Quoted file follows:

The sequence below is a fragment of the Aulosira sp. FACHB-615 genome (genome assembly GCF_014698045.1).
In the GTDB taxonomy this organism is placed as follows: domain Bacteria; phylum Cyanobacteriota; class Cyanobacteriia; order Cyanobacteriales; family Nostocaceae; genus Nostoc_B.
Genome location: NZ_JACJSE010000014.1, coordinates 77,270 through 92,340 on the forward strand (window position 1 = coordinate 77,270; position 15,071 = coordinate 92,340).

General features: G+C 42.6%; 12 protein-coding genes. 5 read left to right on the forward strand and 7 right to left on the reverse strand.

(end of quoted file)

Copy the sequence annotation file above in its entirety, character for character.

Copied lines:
The sequence below is a fragment of the Aulosira sp. FACHB-615 genome (genome assembly GCF_014698045.1).
In the GTDB taxonomy this organism is placed as follows: domain Bacteria; phylum Cyanobacteriota; class Cyanobacteriia; order Cyanobacteriales; family Nostocaceae; genus Nostoc_B.
Genome location: NZ_JACJSE010000014.1, coordinates 77,270 through 92,340 on the forward strand (window position 1 = coordinate 77,270; position 15,071 = coordinate 92,340).

General features: G+C 42.6%; 12 protein-coding genes. 5 read left to right on the forward strand and 7 right to left on the reverse strand.